Set in same period – AD68/69 – as Henry Venmore-Rowland’s The Sword and the Throne and Robert Fabbri’s Vespasian series, Sword of Rome might be the fourth installment in Douglas Jackson’s series about Gaius Valerius Verrens, but it shows no sign of slacking in pace or quality. Avenger of Rome was an exceptional book, this is equally so.
It is set in the period known as ’the year of the four Emperors.’ Though as Douglas points out at the end, it’s actually five Emperors and 18 months. Valerius Verrens has snuck into Rome to try and get the Praetorian guard to declare for Galba and do the necessary with Nero. Valerius is only wanting to do what is best for Rome and eventually has to take matters into his own hands, so Galba can take the Purple. But, waiting in the wings, frustrated both at Galba’s inflexibility once in power and his own lack of subsequent advancement, is Valerius’ old companion, Otho. Who, it now turns out, has designs on doing HIS best for his idea of ‘Rome.’ The rise of Otho doesn’t – obviously, as this IS Rome after all – please everyone. Especially not the veterans in Rhine Legions. With each side promising power and riches beyond compare – and the Empire’s finances – to all and everyone, things get complicated. Not least for Valerius. Though, it has to be said, not for us. As while Douglas Jackson has a little bit more of a difficult job to do, steering Valerius’ path through surely the most complicated period in Romes already complicated history, his sure historical hand and clear, accessible writing style never falters. Valerius has some important decisions to make. Which is tricky, as the situation in Rome – and further afield – is getting more and more chaotic, not to say bloody, by the day.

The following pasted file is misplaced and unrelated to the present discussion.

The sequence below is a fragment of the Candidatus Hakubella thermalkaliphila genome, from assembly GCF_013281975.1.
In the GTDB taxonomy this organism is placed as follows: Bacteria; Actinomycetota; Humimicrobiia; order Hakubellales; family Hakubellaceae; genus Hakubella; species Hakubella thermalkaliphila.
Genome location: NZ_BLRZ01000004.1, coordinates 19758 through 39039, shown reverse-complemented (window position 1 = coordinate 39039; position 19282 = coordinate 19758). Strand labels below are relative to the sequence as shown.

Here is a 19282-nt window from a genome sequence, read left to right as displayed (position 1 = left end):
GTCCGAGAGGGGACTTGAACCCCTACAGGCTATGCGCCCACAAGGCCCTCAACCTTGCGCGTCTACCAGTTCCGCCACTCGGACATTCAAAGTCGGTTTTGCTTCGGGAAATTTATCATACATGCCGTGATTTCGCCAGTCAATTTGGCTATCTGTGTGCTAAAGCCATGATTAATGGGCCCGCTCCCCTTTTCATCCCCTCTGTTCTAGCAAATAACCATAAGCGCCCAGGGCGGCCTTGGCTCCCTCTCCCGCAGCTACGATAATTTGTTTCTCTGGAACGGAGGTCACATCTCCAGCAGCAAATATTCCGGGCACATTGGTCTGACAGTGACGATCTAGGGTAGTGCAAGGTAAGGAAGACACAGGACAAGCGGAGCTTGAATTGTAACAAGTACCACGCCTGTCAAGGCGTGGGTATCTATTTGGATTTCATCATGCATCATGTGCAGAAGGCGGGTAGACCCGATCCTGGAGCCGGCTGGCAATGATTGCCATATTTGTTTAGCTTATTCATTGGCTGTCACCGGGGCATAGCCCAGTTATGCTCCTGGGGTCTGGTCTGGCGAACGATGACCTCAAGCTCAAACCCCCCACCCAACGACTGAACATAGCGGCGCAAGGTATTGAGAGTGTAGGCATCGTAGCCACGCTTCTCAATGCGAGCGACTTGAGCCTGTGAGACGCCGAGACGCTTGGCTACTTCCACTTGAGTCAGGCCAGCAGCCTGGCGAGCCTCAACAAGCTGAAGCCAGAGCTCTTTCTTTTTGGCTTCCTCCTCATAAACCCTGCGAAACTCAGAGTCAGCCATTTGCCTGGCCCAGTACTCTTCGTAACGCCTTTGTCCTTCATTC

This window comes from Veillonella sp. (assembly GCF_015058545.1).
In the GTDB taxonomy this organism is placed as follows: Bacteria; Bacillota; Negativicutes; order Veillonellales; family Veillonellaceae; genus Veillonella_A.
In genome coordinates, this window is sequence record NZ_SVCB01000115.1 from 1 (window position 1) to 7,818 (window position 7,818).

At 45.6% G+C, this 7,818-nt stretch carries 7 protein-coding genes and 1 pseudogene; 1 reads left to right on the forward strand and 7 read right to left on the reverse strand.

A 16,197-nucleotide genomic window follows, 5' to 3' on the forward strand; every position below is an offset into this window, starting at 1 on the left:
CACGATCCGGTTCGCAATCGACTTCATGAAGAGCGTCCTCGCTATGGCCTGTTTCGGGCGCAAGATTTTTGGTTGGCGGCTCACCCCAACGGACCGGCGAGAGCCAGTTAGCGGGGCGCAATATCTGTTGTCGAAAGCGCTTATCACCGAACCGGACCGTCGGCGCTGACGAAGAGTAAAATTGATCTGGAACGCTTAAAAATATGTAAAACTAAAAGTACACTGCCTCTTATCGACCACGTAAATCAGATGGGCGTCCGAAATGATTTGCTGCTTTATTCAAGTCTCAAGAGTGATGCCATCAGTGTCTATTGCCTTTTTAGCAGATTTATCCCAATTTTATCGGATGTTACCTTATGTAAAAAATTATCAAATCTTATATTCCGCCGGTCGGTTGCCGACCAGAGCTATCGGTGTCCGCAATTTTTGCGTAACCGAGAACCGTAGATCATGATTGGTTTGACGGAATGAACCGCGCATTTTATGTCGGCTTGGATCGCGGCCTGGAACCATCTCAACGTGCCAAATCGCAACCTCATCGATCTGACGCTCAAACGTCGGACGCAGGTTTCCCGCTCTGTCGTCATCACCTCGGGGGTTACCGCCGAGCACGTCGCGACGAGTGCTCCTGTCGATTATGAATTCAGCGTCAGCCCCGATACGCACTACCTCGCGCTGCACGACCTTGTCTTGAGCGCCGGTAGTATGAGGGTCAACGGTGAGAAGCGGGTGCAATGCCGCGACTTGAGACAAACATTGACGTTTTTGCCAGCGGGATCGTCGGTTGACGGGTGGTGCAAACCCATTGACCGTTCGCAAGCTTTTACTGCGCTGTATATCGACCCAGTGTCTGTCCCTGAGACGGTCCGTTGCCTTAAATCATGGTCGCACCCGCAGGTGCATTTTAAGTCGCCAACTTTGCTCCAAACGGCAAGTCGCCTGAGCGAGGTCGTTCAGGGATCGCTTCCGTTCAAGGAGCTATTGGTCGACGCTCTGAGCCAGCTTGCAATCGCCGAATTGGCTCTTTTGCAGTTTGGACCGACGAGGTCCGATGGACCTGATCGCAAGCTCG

It was good to have my analysis of Valerius’ situation right now, from Avenger of Rome, proved right here in Sword. Vitellius says “If you have a failing, Valerius, it is that you are too honest and too loyal. You will act in the best interests of Aulus Vitellis? No, Gaius Valerius Verrens will act in the best interests of Rome, because Gaius Valerius Verrens is wedded to a sugar-dusted image of Rome that has nothing to do with the sewer-breathed reality…” Valerius’ loyalty was, still is, to Rome, not necessarily the Emperor – if the Emperor proves himself unworthy of that/his loyalty. In the hands of another man, perhaps less pricipled than Valerius, that would be like giving him carte blanch to do whatever he likes and calling it ‘loyalty’ to whoever he likes. Valerius is made of sterner stuff, however snd keeps his eyes on the prize, which is a Rome he can feel comfortable supporting, not to say killing and possibly dying for. It’s a fine distinction, one that could prove his undoing, but one that is essential to Valerius’ future. The immediate and /or otherwise.